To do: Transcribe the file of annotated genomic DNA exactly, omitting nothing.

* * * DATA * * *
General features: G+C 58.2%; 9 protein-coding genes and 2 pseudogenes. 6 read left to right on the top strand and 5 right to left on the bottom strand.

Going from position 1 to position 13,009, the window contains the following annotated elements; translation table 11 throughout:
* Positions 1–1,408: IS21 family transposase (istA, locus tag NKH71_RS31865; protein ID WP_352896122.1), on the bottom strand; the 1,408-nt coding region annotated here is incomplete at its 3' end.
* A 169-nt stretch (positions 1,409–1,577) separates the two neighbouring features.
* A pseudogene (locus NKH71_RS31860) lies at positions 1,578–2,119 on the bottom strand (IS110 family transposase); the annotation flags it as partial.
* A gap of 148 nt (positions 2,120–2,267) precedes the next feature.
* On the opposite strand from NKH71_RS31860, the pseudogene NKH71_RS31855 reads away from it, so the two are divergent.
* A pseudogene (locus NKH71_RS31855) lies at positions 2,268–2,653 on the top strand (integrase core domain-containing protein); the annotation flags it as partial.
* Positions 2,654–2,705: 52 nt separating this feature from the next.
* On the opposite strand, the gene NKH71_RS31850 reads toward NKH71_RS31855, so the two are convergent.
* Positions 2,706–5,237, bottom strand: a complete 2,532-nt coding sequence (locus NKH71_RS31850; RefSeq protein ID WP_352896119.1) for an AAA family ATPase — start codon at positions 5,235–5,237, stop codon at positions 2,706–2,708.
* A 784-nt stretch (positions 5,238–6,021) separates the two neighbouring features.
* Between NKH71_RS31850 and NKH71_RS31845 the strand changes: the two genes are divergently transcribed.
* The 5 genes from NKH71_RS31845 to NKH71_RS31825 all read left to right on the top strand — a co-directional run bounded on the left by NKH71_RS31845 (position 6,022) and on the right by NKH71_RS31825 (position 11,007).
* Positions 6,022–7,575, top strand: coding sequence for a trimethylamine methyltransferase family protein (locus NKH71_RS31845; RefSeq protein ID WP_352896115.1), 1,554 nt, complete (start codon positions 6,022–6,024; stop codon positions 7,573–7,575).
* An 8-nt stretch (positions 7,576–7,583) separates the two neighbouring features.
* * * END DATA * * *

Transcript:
General features: G+C 58.2%; 9 protein-coding genes and 2 pseudogenes. 6 read left to right on the top strand and 5 right to left on the bottom strand.

Going from position 1 to position 13,009, the window contains the following annotated elements; translation table 11 throughout:
* Positions 1–1,408: IS21 family transposase (istA, locus tag NKH71_RS31865; protein ID WP_352896122.1), on the bottom strand; the 1,408-nt coding region annotated here is incomplete at its 3' end.
* A 169-nt stretch (positions 1,409–1,577) separates the two neighbouring features.
* A pseudogene (locus NKH71_RS31860) lies at positions 1,578–2,119 on the bottom strand (IS110 family transposase); the annotation flags it as partial.
* A gap of 148 nt (positions 2,120–2,267) precedes the next feature.
* On the opposite strand from NKH71_RS31860, the pseudogene NKH71_RS31855 reads away from it, so the two are divergent.
* A pseudogene (locus NKH71_RS31855) lies at positions 2,268–2,653 on the top strand (integrase core domain-containing protein); the annotation flags it as partial.
* Positions 2,654–2,705: 52 nt separating this feature from the next.
* On the opposite strand, the gene NKH71_RS31850 reads toward NKH71_RS31855, so the two are convergent.
* Positions 2,706–5,237, bottom strand: a complete 2,532-nt coding sequence (locus NKH71_RS31850; RefSeq protein ID WP_352896119.1) for an AAA family ATPase — start codon at positions 5,235–5,237, stop codon at positions 2,706–2,708.
* A 784-nt stretch (positions 5,238–6,021) separates the two neighbouring features.
* Between NKH71_RS31850 and NKH71_RS31845 the strand changes: the two genes are divergently transcribed.
* The 5 genes from NKH71_RS31845 to NKH71_RS31825 all read left to right on the top strand — a co-directional run bounded on the left by NKH71_RS31845 (position 6,022) and on the right by NKH71_RS31825 (position 11,007).
* Positions 6,022–7,575, top strand: coding sequence for a trimethylamine methyltransferase family protein (locus NKH71_RS31845; RefSeq protein ID WP_352896115.1), 1,554 nt, complete (start codon positions 6,022–6,024; stop codon positions 7,573–7,575).
* An 8-nt stretch (positions 7,576–7,583) separates the two neighbouring features.